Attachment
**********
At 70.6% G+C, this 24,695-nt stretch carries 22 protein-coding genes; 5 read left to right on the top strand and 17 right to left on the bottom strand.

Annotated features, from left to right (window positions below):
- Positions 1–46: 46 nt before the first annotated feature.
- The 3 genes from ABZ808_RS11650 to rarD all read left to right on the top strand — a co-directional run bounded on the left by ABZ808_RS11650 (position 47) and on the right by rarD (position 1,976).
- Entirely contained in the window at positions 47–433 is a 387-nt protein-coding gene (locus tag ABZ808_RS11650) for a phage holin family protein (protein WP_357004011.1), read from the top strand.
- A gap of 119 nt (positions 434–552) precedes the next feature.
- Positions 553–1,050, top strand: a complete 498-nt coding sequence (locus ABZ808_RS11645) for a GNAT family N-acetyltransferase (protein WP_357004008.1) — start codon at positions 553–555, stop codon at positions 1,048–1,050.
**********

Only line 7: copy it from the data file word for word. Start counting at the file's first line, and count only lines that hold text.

- Positions 553–1,050, top strand: a complete 498-nt coding sequence (locus ABZ808_RS11645) for a GNAT family N-acetyltransferase (protein WP_357004008.1) — start codon at positions 553–555, stop codon at positions 1,048–1,050.